I have these fantasies about glorious super-powered hackers that know ways to tackle these scummy scammers – luring them on-line to a point where they witness the evil-doers rubbing their hands in glee, celebrating yet another sucker about to be taken to the cleaners… when very suddenly…. something absolutely shocking and horrible leaps out of the computer screen and bops them – shockingly and unexpectedly. It could provide a great opportunity for either a comedy or horror film. If a comedy they will get a really stinky red-nose glued to their face for a week or two… and if a horror film… well… I leave this one up to you. I just want scammers to be sent to hell in a hand-cart, in company with all those over-paid and emotionally bankrupt politicians who want to send refugees to Rwanda. And with this thought I leave you, wishing you a lovely, peaceful, jolly weekend.
There was a time when the idea of leadership was to lead, to take responsibility and to guide. Sadly this country we share, this aging empire, has not seen leadership prevail for some time. When David Cameron put the Referendum to the nation because he was afraid of Nigel Farage (a man who was not even a member of parliament) the country became the victim of a weak leader’s fear. And so the leadership of this country dissolved, and since then we have witnessed a scenario unfold revealing a leadership that has no interest in leading, no interest in the welfare of the country, no interest in anything except hanging on to power and the money that goes with power… at all costs.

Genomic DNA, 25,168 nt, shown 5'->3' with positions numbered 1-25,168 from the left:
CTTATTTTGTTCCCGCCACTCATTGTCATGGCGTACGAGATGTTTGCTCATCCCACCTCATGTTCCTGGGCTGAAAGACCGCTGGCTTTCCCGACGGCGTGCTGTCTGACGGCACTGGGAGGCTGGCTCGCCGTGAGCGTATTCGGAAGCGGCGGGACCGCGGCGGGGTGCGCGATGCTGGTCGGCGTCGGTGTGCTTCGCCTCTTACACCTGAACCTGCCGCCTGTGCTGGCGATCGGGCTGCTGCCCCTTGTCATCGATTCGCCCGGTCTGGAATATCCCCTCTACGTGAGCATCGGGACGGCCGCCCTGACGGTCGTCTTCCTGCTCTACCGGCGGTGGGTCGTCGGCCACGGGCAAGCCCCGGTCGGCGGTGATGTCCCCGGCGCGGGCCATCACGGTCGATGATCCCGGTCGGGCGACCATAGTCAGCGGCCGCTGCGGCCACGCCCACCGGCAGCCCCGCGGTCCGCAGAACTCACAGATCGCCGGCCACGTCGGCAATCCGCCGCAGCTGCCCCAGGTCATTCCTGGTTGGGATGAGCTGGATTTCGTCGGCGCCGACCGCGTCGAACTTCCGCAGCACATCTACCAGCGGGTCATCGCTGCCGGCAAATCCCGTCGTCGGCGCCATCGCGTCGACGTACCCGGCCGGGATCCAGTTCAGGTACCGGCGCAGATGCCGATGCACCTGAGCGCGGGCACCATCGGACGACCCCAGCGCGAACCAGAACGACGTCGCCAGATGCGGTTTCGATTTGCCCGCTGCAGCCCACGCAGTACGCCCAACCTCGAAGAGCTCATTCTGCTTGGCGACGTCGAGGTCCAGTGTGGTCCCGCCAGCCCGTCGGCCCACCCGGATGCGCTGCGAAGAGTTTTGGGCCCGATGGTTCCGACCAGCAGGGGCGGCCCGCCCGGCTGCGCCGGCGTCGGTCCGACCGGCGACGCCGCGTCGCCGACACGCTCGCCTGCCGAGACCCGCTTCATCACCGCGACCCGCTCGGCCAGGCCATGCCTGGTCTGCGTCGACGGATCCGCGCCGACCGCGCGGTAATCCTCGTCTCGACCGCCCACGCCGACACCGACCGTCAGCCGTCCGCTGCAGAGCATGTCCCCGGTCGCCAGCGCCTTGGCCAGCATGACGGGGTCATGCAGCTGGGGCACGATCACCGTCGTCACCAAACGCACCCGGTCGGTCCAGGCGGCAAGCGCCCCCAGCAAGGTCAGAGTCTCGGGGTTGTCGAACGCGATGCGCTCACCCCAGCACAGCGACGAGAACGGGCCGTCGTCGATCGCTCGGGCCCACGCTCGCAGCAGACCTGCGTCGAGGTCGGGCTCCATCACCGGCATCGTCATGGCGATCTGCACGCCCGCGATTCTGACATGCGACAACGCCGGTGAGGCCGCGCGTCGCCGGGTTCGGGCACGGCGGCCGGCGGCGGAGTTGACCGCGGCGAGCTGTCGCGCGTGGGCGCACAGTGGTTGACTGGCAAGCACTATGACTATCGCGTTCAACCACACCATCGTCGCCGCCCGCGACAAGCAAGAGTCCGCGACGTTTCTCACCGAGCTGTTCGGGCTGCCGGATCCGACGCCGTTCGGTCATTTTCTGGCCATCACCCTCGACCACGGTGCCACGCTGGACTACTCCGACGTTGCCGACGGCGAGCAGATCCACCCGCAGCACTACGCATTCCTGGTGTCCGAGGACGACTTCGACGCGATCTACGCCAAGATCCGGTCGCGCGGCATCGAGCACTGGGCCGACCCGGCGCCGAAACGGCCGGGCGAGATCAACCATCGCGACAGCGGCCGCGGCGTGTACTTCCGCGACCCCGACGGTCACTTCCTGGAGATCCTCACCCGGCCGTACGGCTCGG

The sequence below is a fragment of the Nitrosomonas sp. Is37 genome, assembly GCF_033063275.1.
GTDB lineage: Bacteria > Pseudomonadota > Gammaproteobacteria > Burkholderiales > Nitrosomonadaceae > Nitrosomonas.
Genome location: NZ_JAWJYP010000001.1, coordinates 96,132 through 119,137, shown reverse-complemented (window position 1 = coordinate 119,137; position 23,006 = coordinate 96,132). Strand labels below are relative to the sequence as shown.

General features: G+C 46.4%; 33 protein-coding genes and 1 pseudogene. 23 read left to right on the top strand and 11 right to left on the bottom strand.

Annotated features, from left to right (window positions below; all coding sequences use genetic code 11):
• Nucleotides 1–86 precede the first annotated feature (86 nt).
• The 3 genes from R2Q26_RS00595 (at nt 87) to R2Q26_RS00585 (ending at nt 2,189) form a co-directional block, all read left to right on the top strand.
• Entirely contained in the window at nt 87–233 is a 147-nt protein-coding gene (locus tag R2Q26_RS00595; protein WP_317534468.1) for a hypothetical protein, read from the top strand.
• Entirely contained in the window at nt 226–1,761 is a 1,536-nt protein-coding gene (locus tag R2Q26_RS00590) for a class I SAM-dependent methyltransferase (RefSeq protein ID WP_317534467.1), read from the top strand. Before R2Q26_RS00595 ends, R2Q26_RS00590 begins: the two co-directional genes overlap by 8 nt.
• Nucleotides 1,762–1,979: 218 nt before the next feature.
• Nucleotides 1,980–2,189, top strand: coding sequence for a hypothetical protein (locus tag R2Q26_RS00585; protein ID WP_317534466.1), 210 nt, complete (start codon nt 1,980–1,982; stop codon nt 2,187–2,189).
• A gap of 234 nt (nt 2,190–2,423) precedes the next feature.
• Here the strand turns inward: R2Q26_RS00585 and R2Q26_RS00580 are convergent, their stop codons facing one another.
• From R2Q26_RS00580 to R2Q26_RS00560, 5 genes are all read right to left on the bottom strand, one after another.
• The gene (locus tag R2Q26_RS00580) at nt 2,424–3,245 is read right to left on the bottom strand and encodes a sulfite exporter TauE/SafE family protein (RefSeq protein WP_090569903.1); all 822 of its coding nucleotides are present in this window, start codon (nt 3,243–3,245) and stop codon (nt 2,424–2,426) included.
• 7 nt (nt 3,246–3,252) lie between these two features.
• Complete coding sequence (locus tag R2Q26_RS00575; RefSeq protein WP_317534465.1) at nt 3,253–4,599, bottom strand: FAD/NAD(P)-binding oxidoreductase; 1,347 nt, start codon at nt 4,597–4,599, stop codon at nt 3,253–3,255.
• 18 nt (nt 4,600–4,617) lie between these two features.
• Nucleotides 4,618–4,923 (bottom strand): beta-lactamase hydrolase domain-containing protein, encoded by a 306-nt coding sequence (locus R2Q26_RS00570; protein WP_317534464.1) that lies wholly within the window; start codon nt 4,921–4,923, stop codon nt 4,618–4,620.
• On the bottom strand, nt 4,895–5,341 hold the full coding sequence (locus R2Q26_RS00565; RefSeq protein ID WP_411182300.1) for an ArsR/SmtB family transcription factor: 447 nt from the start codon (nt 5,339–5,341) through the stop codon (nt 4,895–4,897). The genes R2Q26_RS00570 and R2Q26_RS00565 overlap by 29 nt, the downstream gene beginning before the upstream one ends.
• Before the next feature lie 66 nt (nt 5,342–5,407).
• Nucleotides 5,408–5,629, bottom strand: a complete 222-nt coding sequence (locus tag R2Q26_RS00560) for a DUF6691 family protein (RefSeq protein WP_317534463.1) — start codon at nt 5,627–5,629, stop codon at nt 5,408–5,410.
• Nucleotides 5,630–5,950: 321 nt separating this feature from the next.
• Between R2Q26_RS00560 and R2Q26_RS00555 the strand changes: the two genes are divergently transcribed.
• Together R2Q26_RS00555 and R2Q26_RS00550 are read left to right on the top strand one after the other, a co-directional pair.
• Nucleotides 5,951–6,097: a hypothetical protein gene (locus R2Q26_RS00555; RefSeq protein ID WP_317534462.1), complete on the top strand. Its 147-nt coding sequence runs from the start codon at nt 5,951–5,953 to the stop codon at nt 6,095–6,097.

But there is an interesting upside to this. Despite the terrible decisions, the dreadful poverty and despair… many people show that they are still prepared to be law-abiding, dignified and responsible even if the leadership is a lying, double-dealing, lawless mess. The dignity of so many people is inspirational and beautiful.
When people decide that they have had enough, they will move to remove the lawless mess, in a law-abiding way, proving that the people are better than their leaders. If they become impatient they will remove the lawless mess in a lawless and messy way, and this also could happen…